Today is Equal Pay Day. This bittersweet holiday draws attention to the ongoing disparity between men and women’s pay. While pay discrimination has been illegal for decades, the income cap persists. In Ontario, the gender pay gap ranges from industry to industry, but averages just below 30%. The gap is wider for racialized, indigenous, trans and disabled women.
Pay transparency legislation is among the many, many recent promises and changes made by Ontario’s government as the provincial parties jockey for votes in the upcoming election. The Ontario Liberals’ planned law would ban employers from asking job applicants about past wages, require employers to include salaries in public job postings and make it illegal to punish employees for disclosing their wages. In addition, certain large employers would be required to report their wages.
TOO LITTLE, TOO LATE?
Personally, I agree with the Equal Pay Coalition: the government should go further if it wants to achieve pay equity. Perhaps most importantly, the proposed legislation will apply only to public service and large employers (at first, only to those with more than 500 employees). Most Canadian workers, particularly most women workers, don’t work for large corporations any more. In fact, 98% of registered Canadian employers have 100 employees or less. This means that the vast majority of employers won’t have to file a pay transparency report at all, even in the long-term.
To be fair, every little bit helps…a little. If you visit an online job board today, you’ll notice that the most postings don’t offer prospective applicants any idea of the wages they might earn. This leaves women and other marginalized workers at a disadvantage. Studies have repeatedly shown that either women don’t negotiate their starting salary or raises or else that they risk being penalized when they do. Often conversations about starting pay begins with a question about what you earned at your last job. If you were underpaid at your last job, you risk perpetuating your low pay when you answer truthfully. Of course, the new law would leave out the many workers who find jobs through word of mouth or networking.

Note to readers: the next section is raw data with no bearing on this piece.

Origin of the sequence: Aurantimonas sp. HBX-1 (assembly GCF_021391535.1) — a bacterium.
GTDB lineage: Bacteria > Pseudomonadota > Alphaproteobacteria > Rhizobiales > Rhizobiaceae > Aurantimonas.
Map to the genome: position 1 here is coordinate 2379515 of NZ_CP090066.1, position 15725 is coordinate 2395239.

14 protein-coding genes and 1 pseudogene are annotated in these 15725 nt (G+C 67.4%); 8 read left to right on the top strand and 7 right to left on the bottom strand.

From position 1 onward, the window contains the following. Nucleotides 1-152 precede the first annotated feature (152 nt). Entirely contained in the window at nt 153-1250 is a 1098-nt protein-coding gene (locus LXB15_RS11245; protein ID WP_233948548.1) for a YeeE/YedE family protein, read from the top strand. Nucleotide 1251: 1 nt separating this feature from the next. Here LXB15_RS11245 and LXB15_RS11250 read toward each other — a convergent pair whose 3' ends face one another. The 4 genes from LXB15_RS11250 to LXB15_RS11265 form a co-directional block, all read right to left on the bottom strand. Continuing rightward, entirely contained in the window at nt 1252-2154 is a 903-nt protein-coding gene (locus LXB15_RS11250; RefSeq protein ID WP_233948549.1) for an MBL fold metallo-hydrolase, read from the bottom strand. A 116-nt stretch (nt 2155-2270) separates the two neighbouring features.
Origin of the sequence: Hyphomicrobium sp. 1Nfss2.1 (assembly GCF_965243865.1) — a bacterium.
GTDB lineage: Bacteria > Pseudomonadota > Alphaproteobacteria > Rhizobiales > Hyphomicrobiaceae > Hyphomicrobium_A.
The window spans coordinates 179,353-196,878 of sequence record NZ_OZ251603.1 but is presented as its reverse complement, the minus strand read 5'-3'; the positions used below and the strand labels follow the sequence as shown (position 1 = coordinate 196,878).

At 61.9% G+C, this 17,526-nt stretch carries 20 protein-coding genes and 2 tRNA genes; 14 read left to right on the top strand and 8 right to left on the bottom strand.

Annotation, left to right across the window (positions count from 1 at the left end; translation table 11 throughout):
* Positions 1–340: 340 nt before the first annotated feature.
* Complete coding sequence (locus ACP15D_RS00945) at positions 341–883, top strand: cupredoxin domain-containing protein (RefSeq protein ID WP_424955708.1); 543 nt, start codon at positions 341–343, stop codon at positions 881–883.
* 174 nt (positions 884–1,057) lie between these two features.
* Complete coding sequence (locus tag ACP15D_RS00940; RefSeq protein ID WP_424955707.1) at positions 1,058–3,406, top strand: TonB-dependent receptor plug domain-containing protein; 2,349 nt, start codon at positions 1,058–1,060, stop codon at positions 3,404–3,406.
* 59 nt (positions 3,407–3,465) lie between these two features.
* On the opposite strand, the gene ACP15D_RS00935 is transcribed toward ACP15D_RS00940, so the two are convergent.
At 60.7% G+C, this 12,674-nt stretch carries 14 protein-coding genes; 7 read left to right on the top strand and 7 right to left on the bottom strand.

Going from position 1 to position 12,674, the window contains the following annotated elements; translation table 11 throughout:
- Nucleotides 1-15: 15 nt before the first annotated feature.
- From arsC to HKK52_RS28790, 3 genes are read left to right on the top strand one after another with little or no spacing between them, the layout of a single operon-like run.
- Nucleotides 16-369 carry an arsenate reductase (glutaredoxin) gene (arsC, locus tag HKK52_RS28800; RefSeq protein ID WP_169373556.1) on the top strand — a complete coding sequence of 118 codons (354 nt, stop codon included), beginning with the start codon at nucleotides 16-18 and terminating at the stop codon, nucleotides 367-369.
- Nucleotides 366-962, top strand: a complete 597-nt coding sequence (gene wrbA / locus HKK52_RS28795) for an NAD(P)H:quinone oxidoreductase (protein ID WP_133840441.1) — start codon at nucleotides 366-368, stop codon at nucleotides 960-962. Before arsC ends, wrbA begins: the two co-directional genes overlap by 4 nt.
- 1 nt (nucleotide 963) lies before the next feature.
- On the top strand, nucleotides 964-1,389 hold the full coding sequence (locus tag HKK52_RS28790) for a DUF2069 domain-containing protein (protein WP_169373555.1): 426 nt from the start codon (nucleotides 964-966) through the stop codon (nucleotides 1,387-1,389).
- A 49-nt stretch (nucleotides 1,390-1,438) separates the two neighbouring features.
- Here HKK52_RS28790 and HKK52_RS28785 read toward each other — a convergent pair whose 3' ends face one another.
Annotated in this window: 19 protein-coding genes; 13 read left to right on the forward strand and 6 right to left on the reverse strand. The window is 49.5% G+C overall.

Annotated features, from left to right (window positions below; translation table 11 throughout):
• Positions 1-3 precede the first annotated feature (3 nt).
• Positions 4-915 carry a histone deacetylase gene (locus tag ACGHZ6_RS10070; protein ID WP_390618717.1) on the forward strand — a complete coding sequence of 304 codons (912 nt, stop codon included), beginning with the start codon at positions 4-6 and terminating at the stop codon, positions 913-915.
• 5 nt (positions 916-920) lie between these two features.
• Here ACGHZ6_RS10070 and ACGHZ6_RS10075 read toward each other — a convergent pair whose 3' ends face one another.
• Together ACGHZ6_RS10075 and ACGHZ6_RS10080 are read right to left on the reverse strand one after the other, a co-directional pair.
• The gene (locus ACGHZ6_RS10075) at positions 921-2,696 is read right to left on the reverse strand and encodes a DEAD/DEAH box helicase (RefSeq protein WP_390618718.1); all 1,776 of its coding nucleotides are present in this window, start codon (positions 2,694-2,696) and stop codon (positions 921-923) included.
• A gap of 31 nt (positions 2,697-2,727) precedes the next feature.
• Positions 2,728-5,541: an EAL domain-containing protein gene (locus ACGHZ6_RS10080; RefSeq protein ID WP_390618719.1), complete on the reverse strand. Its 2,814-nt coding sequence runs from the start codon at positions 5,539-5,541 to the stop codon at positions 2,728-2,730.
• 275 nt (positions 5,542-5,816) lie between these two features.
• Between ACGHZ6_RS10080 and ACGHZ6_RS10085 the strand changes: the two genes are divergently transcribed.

On the job, many Ontario employers rely on confidentiality rules built into their employment contracts or workplace policies to prevent employees from comparing wages. This leaves employees in the dark when negotiating a raise, or exposes them to discipline if they share helpful information with a co-worker. The proposed law would provide some protection to workers seeking information to help them assess whether they’re being paid fairly.
THE LAW TODAY
New laws could provide workers with more information, and increase employer accountability. However, employees already have some tools available to them to challenge pay discrimination.
The Ontario Human Rights Code makes it illegal to discriminate against employees based on gender. Workers who discover that their male colleagues are making more may want to consider filing a Human Rights Tribunal Application seeking compensation for both the wages they missed out on and for the discrimination they’ve experienced.
Some Ontario workers at large or public sector employers may have further recourse at the Pay Equity Tribunal – and may be able to access more information about wage rates in their workplace through the Pay Equity Regime.
- Bill 203, Pay Transparency Act, 2018
- Ontario Human Rights Commission, Human Rights at Work 2008 – Third Edition, IV. Human Rights Issues at All Stages in Employment, “7. Pay, Benefits, Dress Codes and Other Issues“
- Equal Pay Coalition, “Equal Pay Coalition Demands Change To Strengthen Ontario’s New Pay Transparency Act“
Note: some workers in Ontario are covered by federal laws because of the nature of their work. This article deals only with provincial legislation. Check with an employment lawyer if you’re not sure which laws apply to your workplace.
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